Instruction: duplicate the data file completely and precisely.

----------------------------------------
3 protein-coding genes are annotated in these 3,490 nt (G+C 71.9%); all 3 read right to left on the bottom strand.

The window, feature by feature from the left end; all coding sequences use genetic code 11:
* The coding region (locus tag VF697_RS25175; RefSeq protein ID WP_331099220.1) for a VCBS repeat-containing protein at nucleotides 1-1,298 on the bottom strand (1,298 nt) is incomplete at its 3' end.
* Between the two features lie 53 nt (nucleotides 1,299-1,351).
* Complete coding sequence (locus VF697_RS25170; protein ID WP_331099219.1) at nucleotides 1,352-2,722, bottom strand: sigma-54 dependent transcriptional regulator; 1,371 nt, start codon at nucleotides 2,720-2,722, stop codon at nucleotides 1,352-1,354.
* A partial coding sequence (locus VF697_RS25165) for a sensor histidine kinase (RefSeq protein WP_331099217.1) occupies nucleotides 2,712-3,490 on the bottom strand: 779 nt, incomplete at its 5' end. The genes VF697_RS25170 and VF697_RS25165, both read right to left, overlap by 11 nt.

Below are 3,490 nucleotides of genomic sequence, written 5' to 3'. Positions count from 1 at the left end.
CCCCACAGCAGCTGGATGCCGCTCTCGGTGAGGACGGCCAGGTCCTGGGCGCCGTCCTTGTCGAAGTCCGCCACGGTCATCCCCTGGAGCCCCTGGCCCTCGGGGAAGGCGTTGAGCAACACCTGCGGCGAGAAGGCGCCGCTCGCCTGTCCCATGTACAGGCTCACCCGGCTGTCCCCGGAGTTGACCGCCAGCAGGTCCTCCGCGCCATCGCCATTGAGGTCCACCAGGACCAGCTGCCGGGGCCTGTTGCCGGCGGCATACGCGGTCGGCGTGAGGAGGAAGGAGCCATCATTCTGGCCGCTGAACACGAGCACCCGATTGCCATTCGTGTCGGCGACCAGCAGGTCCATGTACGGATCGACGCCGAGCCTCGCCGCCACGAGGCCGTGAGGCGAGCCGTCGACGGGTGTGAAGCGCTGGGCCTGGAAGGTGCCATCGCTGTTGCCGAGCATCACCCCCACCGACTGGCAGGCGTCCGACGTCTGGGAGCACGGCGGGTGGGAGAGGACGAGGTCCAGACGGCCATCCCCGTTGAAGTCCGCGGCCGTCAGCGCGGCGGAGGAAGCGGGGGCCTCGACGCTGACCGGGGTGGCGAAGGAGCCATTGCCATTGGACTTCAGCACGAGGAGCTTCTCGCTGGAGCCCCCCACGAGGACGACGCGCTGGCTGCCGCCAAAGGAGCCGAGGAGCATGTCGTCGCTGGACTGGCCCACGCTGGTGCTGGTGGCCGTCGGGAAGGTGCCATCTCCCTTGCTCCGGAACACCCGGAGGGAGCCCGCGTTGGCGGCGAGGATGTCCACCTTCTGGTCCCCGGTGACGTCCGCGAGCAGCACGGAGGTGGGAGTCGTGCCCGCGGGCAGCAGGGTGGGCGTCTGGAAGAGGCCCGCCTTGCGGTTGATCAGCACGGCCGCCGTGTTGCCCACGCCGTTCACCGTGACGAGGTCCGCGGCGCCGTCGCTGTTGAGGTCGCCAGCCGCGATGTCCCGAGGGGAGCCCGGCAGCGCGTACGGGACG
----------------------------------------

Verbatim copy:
3 protein-coding genes are annotated in these 3,490 nt (G+C 71.9%); all 3 read right to left on the bottom strand.

The window, feature by feature from the left end; all coding sequences use genetic code 11:
* The coding region (locus tag VF697_RS25175; RefSeq protein ID WP_331099220.1) for a VCBS repeat-containing protein at nucleotides 1-1,298 on the bottom strand (1,298 nt) is incomplete at its 3' end.
* Between the two features lie 53 nt (nucleotides 1,299-1,351).
* Complete coding sequence (locus VF697_RS25170; protein ID WP_331099219.1) at nucleotides 1,352-2,722, bottom strand: sigma-54 dependent transcriptional regulator; 1,371 nt, start codon at nucleotides 2,720-2,722, stop codon at nucleotides 1,352-1,354.
* A partial coding sequence (locus VF697_RS25165) for a sensor histidine kinase (RefSeq protein WP_331099217.1) occupies nucleotides 2,712-3,490 on the bottom strand: 779 nt, incomplete at its 5' end. The genes VF697_RS25170 and VF697_RS25165, both read right to left, overlap by 11 nt.

Below are 3,490 nucleotides of genomic sequence, written 5' to 3'. Positions count from 1 at the left end.
CCCCACAGCAGCTGGATGCCGCTCTCGGTGAGGACGGCCAGGTCCTGGGCGCCGTCCTTGTCGAAGTCCGCCACGGTCATCCCCTGGAGCCCCTGGCCCTCGGGGAAGGCGTTGAGCAACACCTGCGGCGAGAAGGCGCCGCTCGCCTGTCCCATGTACAGGCTCACCCGGCTGTCCCCGGAGTTGACCGCCAGCAGGTCCTCCGCGCCATCGCCATTGAGGTCCACCAGGACCAGCTGCCGGGGCCTGTTGCCGGCGGCATACGCGGTCGGCGTGAGGAGGAAGGAGCCATCATTCTGGCCGCTGAACACGAGCACCCGATTGCCATTCGTGTCGGCGACCAGCAGGTCCATGTACGGATCGACGCCGAGCCTCGCCGCCACGAGGCCGTGAGGCGAGCCGTCGACGGGTGTGAAGCGCTGGGCCTGGAAGGTGCCATCGCTGTTGCCGAGCATCACCCCCACCGACTGGCAGGCGTCCGACGTCTGGGAGCACGGCGGGTGGGAGAGGACGAGGTCCAGACGGCCATCCCCGTTGAAGTCCGCGGCCGTCAGCGCGGCGGAGGAAGCGGGGGCCTCGACGCTGACCGGGGTGGCGAAGGAGCCATTGCCATTGGACTTCAGCACGAGGAGCTTCTCGCTGGAGCCCCCCACGAGGACGACGCGCTGGCTGCCGCCAAAGGAGCCGAGGAGCATGTCGTCGCTGGACTGGCCCACGCTGGTGCTGGTGGCCGTCGGGAAGGTGCCATCTCCCTTGCTCCGGAACACCCGGAGGGAGCCCGCGTTGGCGGCGAGGATGTCCACCTTCTGGTCCCCGGTGACGTCCGCGAGCAGCACGGAGGTGGGAGTCGTGCCCGCGGGCAGCAGGGTGGGCGTCTGGAAGAGGCCCGCCTTGCGGTTGATCAGCACGGCCGCCGTGTTGCCCACGCCGTTCACCGTGACGAGGTCCGCGGCGCCGTCGCTGTTGAGGTCGCCAGCCGCGATGTCCCGAGGGGAGCCCGGCAGCGCGTACGGGACG